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At 5'4", ht. is a factor. They did increase seat ht. on the 300 to 30.9 inches up from 30.5 inches in the 250r 08+ models. Before that, seat hts. were even lower in the 250r. They would probably both be fine, but you should be able to flat foot your first bike I think. Otherwise, just backing out of a parking space or stopping on a hill can cause you to drop the bike. Once you become experienced, seat ht. becomes a little less important. The next smallest seat ht. is the Ninja 650r at 31.7 and you would not be able to flat foot that for sure. It might even feel too tall. They make sport bikes for taller people. You can have a bike lowered however by an inch or so with a lowering link. I'm judging this from my ht. of 5'8" and can tell you, being 5'4" will limit the bikes you can choose from. The Triumph Street Triple r is a good sport bike with a low seat ht. too at 31.7 inches, same as the Ninja 650r. The Ninja 600 has a seat ht. of 32.1 in. which would mean you had to lean the bike to the side just to touch the ground. Ninja 250r sure looks like the way to go based on seat ht. alone.
 

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I think the 300 will be a good option. If you are worried about outgrowing a 250 the 300 will offer more power and is more than enough bike for everyday needs. Plus it looks sexy :D
 

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im 5'5" and 190 lbs, and I think the 300, would be an excellent choice. The 250 is nice cause of how cheap they are, so if money if your factor, then sure grab a 250, however I feel you will get bored of it. If you got the $$ I say do the 300, I really feel like it can be a reasonable bike with power to entertain someone for a typical 4yr loan cycle. Remember, you will probably drop it. Dont let it get to ya, give it a lil time, and the replacement fairings will be all over the net, you could probably buy full replacemnts for $400, fix it and sell it after your satisfied loan, no sweat.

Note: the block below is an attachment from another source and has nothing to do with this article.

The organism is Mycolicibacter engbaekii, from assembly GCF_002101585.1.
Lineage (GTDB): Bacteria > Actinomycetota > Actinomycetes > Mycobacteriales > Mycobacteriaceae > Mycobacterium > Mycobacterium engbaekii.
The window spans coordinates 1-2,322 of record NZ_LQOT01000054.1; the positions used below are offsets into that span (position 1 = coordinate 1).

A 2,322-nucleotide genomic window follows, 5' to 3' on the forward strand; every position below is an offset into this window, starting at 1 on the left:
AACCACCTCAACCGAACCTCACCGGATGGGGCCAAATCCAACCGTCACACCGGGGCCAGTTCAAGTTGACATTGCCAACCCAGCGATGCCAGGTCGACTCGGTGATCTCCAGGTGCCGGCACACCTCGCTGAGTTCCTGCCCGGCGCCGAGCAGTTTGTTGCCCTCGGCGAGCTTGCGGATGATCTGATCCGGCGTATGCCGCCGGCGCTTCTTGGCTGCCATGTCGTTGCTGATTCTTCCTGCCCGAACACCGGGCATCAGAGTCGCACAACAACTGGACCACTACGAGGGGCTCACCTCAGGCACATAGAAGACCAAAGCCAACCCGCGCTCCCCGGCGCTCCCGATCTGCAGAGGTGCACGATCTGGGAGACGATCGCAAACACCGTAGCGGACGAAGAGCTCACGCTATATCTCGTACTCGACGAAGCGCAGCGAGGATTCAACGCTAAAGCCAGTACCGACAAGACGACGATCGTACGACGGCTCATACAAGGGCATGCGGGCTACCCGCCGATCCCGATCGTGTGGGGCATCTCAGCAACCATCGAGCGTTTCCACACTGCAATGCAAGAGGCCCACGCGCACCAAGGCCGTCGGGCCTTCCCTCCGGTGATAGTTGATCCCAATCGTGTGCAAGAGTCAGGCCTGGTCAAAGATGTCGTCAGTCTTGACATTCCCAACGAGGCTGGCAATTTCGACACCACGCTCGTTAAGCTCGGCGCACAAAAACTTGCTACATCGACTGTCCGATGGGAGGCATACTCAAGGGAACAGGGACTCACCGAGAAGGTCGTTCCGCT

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Discussion Starter #12
Im gonna be paying cash for my bike im just scared of the power cuz i know im gna make a mistake or two n i dont want em to be a my last ones any advice on how to get used to the basics of a bike i think i need to take the school or find someone to teach me without being an ass about it beiing a small bike
 

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Definitely take the Basic Rider's Course! You can use their bikes, which are already beat to crap, so it doesn't matter if you drop one. They're also really good on the no pressure thing, because a majority of the class will be a bunch of n00bs who don't know the clutch from the rear brake (I may be exaggerating a bit, but you get my drift). You can also get some pretty sweet discounts on insurance, gear purchases, etc. within the first six months of obtaining your BRC MSF card (at least in CA).
As far as the power, don't worry about it. The 300 has some pony to it, but if you rip back on the throttle, the result will not be the same as if you got on, say, a 600 and ripped the throttle back on that. The height issue: I'm 5'5" and I can touch perfectly well. The general contours of the bike are absolutely wonderful for smaller people, too. The difference in fit between a Kawi 300 and a CBR 250 is nuts, with the 300 being the winner, hands down. As far as making mistakes, I recommend getting frame sliders as soon as the ones for the 300 are available. The "fits all models Kawasaki" swingarm spools fit the 300, so if you even wanted to just get used to shifting, get a pair of those little critters and get yourself a stand. Prop the back end up, hop on the bike, turn 'er on and practice your shifting! On the aside: the hex keys that come with the bike's tool kit don't fit the universal spools, so if you don't have a separate collection already, you'll need to go pick some up. (I do not kid about shift practice on the stand. I did that with my boyfriend's Jixxer 600. Totally stable and safe.)